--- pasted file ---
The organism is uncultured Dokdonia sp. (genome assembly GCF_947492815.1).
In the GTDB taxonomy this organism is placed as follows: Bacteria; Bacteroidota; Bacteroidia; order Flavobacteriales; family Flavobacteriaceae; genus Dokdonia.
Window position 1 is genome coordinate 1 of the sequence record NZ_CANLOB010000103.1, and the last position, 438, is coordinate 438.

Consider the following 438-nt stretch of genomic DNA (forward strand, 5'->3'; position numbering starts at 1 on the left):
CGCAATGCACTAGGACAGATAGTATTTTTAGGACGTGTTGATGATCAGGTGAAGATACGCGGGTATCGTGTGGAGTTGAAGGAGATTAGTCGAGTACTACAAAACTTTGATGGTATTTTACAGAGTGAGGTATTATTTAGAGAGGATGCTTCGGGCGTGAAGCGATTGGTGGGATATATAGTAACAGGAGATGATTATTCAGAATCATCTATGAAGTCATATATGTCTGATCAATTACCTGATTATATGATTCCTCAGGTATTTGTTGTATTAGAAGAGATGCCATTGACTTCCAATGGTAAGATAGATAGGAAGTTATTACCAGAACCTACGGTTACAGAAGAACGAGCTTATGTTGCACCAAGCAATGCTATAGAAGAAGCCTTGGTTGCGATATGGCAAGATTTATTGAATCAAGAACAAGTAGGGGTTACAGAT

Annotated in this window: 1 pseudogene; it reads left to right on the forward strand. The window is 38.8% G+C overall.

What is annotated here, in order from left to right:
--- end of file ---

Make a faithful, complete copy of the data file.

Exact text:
The organism is uncultured Dokdonia sp. (genome assembly GCF_947492815.1).
In the GTDB taxonomy this organism is placed as follows: Bacteria; Bacteroidota; Bacteroidia; order Flavobacteriales; family Flavobacteriaceae; genus Dokdonia.
Window position 1 is genome coordinate 1 of the sequence record NZ_CANLOB010000103.1, and the last position, 438, is coordinate 438.

Consider the following 438-nt stretch of genomic DNA (forward strand, 5'->3'; position numbering starts at 1 on the left):
CGCAATGCACTAGGACAGATAGTATTTTTAGGACGTGTTGATGATCAGGTGAAGATACGCGGGTATCGTGTGGAGTTGAAGGAGATTAGTCGAGTACTACAAAACTTTGATGGTATTTTACAGAGTGAGGTATTATTTAGAGAGGATGCTTCGGGCGTGAAGCGATTGGTGGGATATATAGTAACAGGAGATGATTATTCAGAATCATCTATGAAGTCATATATGTCTGATCAATTACCTGATTATATGATTCCTCAGGTATTTGTTGTATTAGAAGAGATGCCATTGACTTCCAATGGTAAGATAGATAGGAAGTTATTACCAGAACCTACGGTTACAGAAGAACGAGCTTATGTTGCACCAAGCAATGCTATAGAAGAAGCCTTGGTTGCGATATGGCAAGATTTATTGAATCAAGAACAAGTAGGGGTTACAGAT

Annotated in this window: 1 pseudogene; it reads left to right on the forward strand. The window is 38.8% G+C overall.

What is annotated here, in order from left to right: